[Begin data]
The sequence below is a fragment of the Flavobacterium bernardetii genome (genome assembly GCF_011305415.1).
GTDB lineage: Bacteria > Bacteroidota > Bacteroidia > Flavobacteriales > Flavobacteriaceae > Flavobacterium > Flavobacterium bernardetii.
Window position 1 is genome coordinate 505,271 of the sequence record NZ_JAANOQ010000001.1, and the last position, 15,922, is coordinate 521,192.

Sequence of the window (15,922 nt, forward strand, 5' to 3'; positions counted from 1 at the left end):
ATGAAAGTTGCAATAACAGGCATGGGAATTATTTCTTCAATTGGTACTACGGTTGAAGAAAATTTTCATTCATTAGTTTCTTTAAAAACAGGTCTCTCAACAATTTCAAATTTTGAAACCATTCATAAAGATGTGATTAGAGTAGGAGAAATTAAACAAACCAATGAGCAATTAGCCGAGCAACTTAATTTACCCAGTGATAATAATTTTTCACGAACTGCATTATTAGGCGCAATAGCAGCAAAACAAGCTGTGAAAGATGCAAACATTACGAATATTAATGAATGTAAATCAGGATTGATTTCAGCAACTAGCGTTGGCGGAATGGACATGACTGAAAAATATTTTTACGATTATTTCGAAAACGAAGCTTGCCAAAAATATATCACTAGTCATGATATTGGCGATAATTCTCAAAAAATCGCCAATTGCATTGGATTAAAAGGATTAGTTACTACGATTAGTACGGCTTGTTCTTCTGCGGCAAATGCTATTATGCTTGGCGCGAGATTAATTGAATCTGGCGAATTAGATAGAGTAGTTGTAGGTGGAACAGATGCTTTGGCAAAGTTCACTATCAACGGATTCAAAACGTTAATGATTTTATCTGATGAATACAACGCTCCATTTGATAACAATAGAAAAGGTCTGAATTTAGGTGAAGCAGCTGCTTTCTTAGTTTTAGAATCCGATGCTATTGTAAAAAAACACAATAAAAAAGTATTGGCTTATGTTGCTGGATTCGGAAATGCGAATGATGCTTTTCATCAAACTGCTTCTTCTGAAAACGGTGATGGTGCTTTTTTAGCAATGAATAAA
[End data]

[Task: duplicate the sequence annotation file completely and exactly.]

The sequence below is a fragment of the Flavobacterium bernardetii genome (genome assembly GCF_011305415.1).
GTDB lineage: Bacteria > Bacteroidota > Bacteroidia > Flavobacteriales > Flavobacteriaceae > Flavobacterium > Flavobacterium bernardetii.
Window position 1 is genome coordinate 505,271 of the sequence record NZ_JAANOQ010000001.1, and the last position, 15,922, is coordinate 521,192.

Sequence of the window (15,922 nt, forward strand, 5' to 3'; positions counted from 1 at the left end):
ATGAAAGTTGCAATAACAGGCATGGGAATTATTTCTTCAATTGGTACTACGGTTGAAGAAAATTTTCATTCATTAGTTTCTTTAAAAACAGGTCTCTCAACAATTTCAAATTTTGAAACCATTCATAAAGATGTGATTAGAGTAGGAGAAATTAAACAAACCAATGAGCAATTAGCCGAGCAACTTAATTTACCCAGTGATAATAATTTTTCACGAACTGCATTATTAGGCGCAATAGCAGCAAAACAAGCTGTGAAAGATGCAAACATTACGAATATTAATGAATGTAAATCAGGATTGATTTCAGCAACTAGCGTTGGCGGAATGGACATGACTGAAAAATATTTTTACGATTATTTCGAAAACGAAGCTTGCCAAAAATATATCACTAGTCATGATATTGGCGATAATTCTCAAAAAATCGCCAATTGCATTGGATTAAAAGGATTAGTTACTACGATTAGTACGGCTTGTTCTTCTGCGGCAAATGCTATTATGCTTGGCGCGAGATTAATTGAATCTGGCGAATTAGATAGAGTAGTTGTAGGTGGAACAGATGCTTTGGCAAAGTTCACTATCAACGGATTCAAAACGTTAATGATTTTATCTGATGAATACAACGCTCCATTTGATAACAATAGAAAAGGTCTGAATTTAGGTGAAGCAGCTGCTTTCTTAGTTTTAGAATCCGATGCTATTGTAAAAAAACACAATAAAAAAGTATTGGCTTATGTTGCTGGATTCGGAAATGCGAATGATGCTTTTCATCAAACTGCTTCTTCTGAAAACGGTGATGGTGCTTTTTTAGCAATGAATAAA